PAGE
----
Jenrick accepted that the approval for the scheme had been unlawful and said that any “fair-minded and informed observer” could conclude there was a “real possibility of bias”, although he insisted he had not acted inappropriately. The permission was withdrawn, and Jenrick subsequently recused himself from making a decision on the project.  

“There can be little doubt that the handling of Richard Desmond’s proposed scheme to redevelop the Westferry Printworks knocked public confidence in the fairness of the planning system and as far as I am aware there has been no independent investigation into conduct concerns that the Ministerial Code had been breached,” said Lord Evans. 

Do bullies never prosper?

The peer also referred to the accusations of bullying levelled at Priti Patel. The home secretary has been investigated by the Cabinet Office after accusations were made that she had bullied civil servants; her permanent secretary, Philip Rutnam, left government and has since launched a case against the government alleging breaches of employment law. The resulting report was completed months ago but has not been published.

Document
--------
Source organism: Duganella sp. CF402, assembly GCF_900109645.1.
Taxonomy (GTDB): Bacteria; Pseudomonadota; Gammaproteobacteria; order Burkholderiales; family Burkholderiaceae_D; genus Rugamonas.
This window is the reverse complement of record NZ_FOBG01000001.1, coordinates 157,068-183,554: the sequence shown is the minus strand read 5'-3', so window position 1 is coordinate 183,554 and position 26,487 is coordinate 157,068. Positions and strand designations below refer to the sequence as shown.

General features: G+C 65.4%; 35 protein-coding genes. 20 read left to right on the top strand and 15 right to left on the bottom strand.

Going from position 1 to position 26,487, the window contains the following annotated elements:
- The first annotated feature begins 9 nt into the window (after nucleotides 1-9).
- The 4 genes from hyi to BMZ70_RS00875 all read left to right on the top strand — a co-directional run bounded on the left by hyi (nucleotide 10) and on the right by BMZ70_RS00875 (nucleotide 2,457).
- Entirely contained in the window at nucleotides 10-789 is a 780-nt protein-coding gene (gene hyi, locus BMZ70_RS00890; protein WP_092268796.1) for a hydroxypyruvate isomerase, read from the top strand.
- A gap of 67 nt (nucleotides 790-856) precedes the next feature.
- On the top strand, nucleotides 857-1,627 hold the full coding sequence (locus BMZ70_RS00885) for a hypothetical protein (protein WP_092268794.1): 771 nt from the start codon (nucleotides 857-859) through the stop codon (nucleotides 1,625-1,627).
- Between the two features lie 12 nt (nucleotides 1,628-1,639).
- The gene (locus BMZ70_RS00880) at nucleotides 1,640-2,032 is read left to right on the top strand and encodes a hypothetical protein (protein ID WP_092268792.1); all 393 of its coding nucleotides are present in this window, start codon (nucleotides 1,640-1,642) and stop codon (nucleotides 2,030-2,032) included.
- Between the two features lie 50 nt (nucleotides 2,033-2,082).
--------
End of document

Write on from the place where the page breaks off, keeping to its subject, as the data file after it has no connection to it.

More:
Speaking before the Public Administration and Constitutional Affairs Committee this week, former Cabinet secretary Lord Sedwill confirmed that the report had been with prime minister Boris Johnson since before he stood down in September. “The bullying allegations made against the Home Secretary were investigated by the Cabinet Office but the outcome of that investigation has not been published, though completed some months ago,” said Lord Evans. “There may be legal complexities underlying this but those have not been made clear and this does not build confidence in the accountability of government.” 

He added: “In both cases, it is not necessarily the outcome of the investigation that is the problem. Rather, it is the fact that the process for dealing with allegations of ministerial impropriety are not transparent or independent, so accountability is limited. In its current state, there is little reason for the public to trust this process and its outcomes.” 

Rise of the chumocracy